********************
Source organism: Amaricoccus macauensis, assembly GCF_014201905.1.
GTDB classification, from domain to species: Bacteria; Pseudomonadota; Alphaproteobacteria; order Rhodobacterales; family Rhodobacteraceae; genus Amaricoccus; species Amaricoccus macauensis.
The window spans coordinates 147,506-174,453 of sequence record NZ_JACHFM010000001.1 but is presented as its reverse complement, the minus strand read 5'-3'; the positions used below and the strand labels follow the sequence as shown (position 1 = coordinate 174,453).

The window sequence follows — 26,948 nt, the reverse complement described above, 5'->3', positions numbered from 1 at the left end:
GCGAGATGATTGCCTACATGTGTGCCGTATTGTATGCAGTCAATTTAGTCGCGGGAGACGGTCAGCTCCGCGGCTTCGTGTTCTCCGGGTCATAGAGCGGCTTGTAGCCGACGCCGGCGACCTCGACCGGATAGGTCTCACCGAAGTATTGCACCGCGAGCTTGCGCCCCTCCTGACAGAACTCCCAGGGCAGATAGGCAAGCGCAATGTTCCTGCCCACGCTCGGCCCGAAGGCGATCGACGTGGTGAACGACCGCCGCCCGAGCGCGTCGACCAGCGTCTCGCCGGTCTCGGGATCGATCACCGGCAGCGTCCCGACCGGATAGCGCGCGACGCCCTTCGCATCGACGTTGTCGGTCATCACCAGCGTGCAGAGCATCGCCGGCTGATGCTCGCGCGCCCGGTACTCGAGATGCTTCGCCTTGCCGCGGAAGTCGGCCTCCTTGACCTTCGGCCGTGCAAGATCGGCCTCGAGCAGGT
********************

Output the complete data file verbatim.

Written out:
Source organism: Amaricoccus macauensis, assembly GCF_014201905.1.
GTDB classification, from domain to species: Bacteria; Pseudomonadota; Alphaproteobacteria; order Rhodobacterales; family Rhodobacteraceae; genus Amaricoccus; species Amaricoccus macauensis.
The window spans coordinates 147,506-174,453 of sequence record NZ_JACHFM010000001.1 but is presented as its reverse complement, the minus strand read 5'-3'; the positions used below and the strand labels follow the sequence as shown (position 1 = coordinate 174,453).

The window sequence follows — 26,948 nt, the reverse complement described above, 5'->3', positions numbered from 1 at the left end:
GCGAGATGATTGCCTACATGTGTGCCGTATTGTATGCAGTCAATTTAGTCGCGGGAGACGGTCAGCTCCGCGGCTTCGTGTTCTCCGGGTCATAGAGCGGCTTGTAGCCGACGCCGGCGACCTCGACCGGATAGGTCTCACCGAAGTATTGCACCGCGAGCTTGCGCCCCTCCTGACAGAACTCCCAGGGCAGATAGGCAAGCGCAATGTTCCTGCCCACGCTCGGCCCGAAGGCGATCGACGTGGTGAACGACCGCCGCCCGAGCGCGTCGACCAGCGTCTCGCCGGTCTCGGGATCGATCACCGGCAGCGTCCCGACCGGATAGCGCGCGACGCCCTTCGCATCGACGTTGTCGGTCATCACCAGCGTGCAGAGCATCGCCGGCTGATGCTCGCGCGCCCGGTACTCGAGATGCTTCGCCTTGCCGCGGAAGTCGGCCTCCTTGACCTTCGGCCGTGCAAGATCGGCCTCGAGCAGGT